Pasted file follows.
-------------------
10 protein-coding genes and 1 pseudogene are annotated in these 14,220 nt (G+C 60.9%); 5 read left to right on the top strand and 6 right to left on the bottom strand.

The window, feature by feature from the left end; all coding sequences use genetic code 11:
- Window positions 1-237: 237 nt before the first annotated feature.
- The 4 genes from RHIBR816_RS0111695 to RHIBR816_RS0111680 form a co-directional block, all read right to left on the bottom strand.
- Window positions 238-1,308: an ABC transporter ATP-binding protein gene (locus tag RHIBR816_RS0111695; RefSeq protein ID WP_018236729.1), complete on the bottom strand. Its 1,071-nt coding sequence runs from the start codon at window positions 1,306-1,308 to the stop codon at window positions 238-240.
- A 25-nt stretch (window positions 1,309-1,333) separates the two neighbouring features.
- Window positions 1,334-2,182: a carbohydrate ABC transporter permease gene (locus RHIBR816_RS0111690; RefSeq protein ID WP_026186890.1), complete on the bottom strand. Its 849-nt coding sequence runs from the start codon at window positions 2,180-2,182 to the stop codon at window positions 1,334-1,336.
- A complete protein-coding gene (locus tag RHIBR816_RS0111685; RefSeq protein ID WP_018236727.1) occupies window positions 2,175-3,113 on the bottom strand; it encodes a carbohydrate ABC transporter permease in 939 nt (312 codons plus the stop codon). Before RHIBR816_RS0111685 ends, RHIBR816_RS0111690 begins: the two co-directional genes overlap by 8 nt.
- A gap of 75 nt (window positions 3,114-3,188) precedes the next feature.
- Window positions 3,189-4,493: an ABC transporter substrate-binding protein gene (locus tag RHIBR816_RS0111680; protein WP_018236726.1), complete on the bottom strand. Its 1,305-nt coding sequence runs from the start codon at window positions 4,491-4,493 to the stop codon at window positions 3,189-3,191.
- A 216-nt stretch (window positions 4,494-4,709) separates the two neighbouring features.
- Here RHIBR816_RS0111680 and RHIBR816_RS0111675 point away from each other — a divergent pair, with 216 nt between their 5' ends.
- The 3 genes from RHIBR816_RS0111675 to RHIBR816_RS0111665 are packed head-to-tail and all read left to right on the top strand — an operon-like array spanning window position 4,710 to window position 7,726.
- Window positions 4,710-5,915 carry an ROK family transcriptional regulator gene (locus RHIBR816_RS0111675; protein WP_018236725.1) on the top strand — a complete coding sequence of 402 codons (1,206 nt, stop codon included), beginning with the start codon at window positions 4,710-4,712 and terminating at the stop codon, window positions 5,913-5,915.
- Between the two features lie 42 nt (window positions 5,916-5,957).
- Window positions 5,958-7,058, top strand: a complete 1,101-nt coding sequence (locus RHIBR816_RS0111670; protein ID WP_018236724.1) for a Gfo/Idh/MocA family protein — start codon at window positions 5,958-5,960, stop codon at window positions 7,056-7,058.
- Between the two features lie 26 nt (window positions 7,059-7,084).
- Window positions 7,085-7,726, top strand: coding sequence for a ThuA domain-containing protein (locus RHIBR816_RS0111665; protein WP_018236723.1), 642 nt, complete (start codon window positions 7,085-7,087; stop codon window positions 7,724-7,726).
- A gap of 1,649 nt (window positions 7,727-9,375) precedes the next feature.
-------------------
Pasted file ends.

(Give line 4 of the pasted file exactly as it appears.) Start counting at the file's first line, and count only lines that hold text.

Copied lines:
- The 4 genes from RHIBR816_RS0111695 to RHIBR816_RS0111680 form a co-directional block, all read right to left on the bottom strand.